I began to write again. I came up with two new story ideas, including one with a heroine working as a professional fund-raiser for a museum and wildlife sanctuary in Bend, Oregon. Fed up with wealthy jerks, she vows to date only blue-collar men, which proves inconvenient when she falls for the unlikely millionaire serving as chairman of the board of directors. I wrote the first three chapters and handed them off to my editor.

She loved the story, except for a few small details. The heroine shouldn't be a fund-raiser, the hero shouldn't be a board chairman, and the museum setting would never work. Oh, and I needed to focus on making the story "more mainstream."

In other words, change pretty much everything.

At that point, I will admit it – I kinda lost my shit. There may have been cursing and hurling of objects. I'm pretty sure wine was involved. My agent coaxed me off the ledge. "Just take a break and write something fun," she said, shoving me toward a quirky 12,00-word novella project that ended up becoming Eat, Play, Lust.

After a month or so, we regrouped. I clarified with my editor that the "museum" was more of a quirky wildlife sanctuary resembling the High Desert Museum in Bend, and we all agreed that setting would be fine as long as I steered clear of making it sound like a stuffy art gallery.

Ultimately though, everything came down to this advice from my agent: "Write the book you want to write, the way you need to write it. Just forget everything else."

So I did. I kept the proposed setting, and I kept my characters' professions. Then I added a storyline about antique stone dildos and a subplot about a lesbian relationship.

"Um, this is pretty much the opposite of mainstream," one of my critique partners pointed out when I finished. "And what's with all the weird sex euphemisms?"

I turned the book in to my editor. I was absolutely, positively certain she would hate it. I was ready. Deep down, I think even my agent was bracing herself for the contract to be terminated.

Then, my editor floored us all. "I love it," she said.

Her only change was a request to switch a minor character's name from Mark to something that sounded less like my heroine's name, Marley.

That was it? I was dumbfounded. And I will admit something right now – I thought she was messing with me. I thought she actually hated the book, and this was her way of making the whole thing go away.

So as my publication date approached these last few months, I've been bracing myself. I was prepared for scathing reviews, for readers expressing annoyance in their Amazon comments.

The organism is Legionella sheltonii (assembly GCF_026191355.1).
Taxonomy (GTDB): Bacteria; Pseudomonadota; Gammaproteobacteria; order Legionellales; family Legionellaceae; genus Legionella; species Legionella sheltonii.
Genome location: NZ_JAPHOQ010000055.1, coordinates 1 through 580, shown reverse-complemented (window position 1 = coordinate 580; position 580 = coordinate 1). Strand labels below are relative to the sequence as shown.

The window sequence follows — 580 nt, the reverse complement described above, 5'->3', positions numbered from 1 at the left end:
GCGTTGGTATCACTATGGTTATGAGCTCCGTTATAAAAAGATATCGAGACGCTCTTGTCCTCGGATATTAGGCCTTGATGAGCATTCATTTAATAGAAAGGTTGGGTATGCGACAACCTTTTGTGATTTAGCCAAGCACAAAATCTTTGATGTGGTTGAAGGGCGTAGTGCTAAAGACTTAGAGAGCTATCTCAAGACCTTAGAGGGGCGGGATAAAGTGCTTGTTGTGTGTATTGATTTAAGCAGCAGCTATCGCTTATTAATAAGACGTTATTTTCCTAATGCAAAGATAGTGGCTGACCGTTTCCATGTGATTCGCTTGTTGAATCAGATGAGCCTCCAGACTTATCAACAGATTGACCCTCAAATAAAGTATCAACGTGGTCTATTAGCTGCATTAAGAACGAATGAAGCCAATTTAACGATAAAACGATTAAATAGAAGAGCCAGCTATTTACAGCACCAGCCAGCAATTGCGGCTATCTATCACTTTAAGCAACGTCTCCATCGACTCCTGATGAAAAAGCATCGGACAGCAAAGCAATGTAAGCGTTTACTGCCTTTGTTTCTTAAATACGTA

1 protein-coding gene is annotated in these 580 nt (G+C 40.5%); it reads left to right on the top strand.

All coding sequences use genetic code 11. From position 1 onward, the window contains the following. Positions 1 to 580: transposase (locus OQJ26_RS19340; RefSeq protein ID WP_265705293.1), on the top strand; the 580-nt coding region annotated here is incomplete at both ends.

Instead, I got this:

“Up-and-coming romance author Fenske sets up impeccable internal and external conflict and sizzling sexual tension for a poignant love story between two engaging characters, then infuses it with witty dialogue and lively humor. An appealing blend of lighthearted fun and emotional tenderness.”
–Kirkus Reviews 

“Fenske’s fluffy, frothy novel is a confection made of colorful characters, compromising situations and cute dogs…This one’s for readers who prefer a tickled funny bone rather than a tale of woe.”
– RT Book Reviews 

 “Loaded with outrageous euphemisms for the sex act between any type of couple and repeated near intimate misses, Fenske’s latest is a clever tour de force on finding love despite being your own worst emotional enemy. Sweet and slightly oddball, this title belongs in most romance collections.”
Library Journal 

Another Frisky Business surprise – discovering
it's being sold at Fred Meyer and Kroger around the U.S.
I know authors always act surprised and humbled by positive reviews. Hell, I've done it myself. But never before have I been so utterly, completely dumbfounded by the praise that's been heaped on Frisky Business.

So there you have it. My true confession about my latest romantic comedy release. I feel so much better now, don't you? Perhaps we should all do a few hail marys and break out the communion wine.

Since you've read all the way to the end of this story, I feel like I should reward you somehow (or at least one of you, anyway). Share in the comments about one time YOU received praise or compliments you totally weren't expecting. I'll choose one winner next Monday, May 19, to receive a signed copy of Frisky Business. Cheers!

Monday, May 5, 2014

Ten things you’ll never hear me say (well ALMOST never, I swear)

  1. Not tonight, dear. I have a headache.
  2. Another glass of wine? No thank you, I’ll have juice.
  3. Let’s be serious, folks.
  4. Adding another sex scene to this book would compromise my artistic integrity.
  5. I don’t really need pets in my life.
  6. That dirty joke was completely inappropriate.
  7. I think I’ll just wait for the movie instead of reading the book.
  8. Stop groping me, I’m trying to write here.
  9. I’d love to come over for dinner, just let me put on some shoes.
  10. Buy my book.

Okay, that last one on the list? I hate it. I can’t stand authors who think “marketing” means beating readers over the head with your book until they fall to their knees and whip out a credit card. If you ever catch me doing that on Twitter or Facebook or in your local bookstore, you have permission to grab me by the tongue and drag me around the floor until my boobs are worn flat.

That said, I am a romantic comedy author who keeps a roof over my head with the advances and royalties from the sale of my books. I find that having a roof over my head greatly enhances my ability to produce more books (not to mention it keeps the snow out of my wineglass).

Tuesday, May 6 is release day for Frisky Business, my newest romantic comedy from Sourcebooks. Kirkus Reviews recently wrote wonderful things about the book, including "up-and-coming romance author Fenske sets up impeccable internal and external conflict and sizzling sexual tension for a poignant love story between two engaging characters, then infuses it with witty dialogue and lively humor. An appealing blend of lighthearted fun and emotional tenderness."

If you like all that stuff, this book might be for you. If you don’t like that stuff, this book also makes a lovely doorstop, flyswatter, or coaster for your wineglass.

  • Here’s where you’ll find it on Amazon
  • Here’s where you’ll find it on Kobo

Or you can wander into your local bookstore and ask for it. If they don’t have it in stock, try throwing yourself on the floor and pounding your fists and feet on the ground while screaming the book title until they offer to order it for you.

But even if you don’t buy the book, we’re still friends. Can I come over for dinner? I might even put on shoes if you want.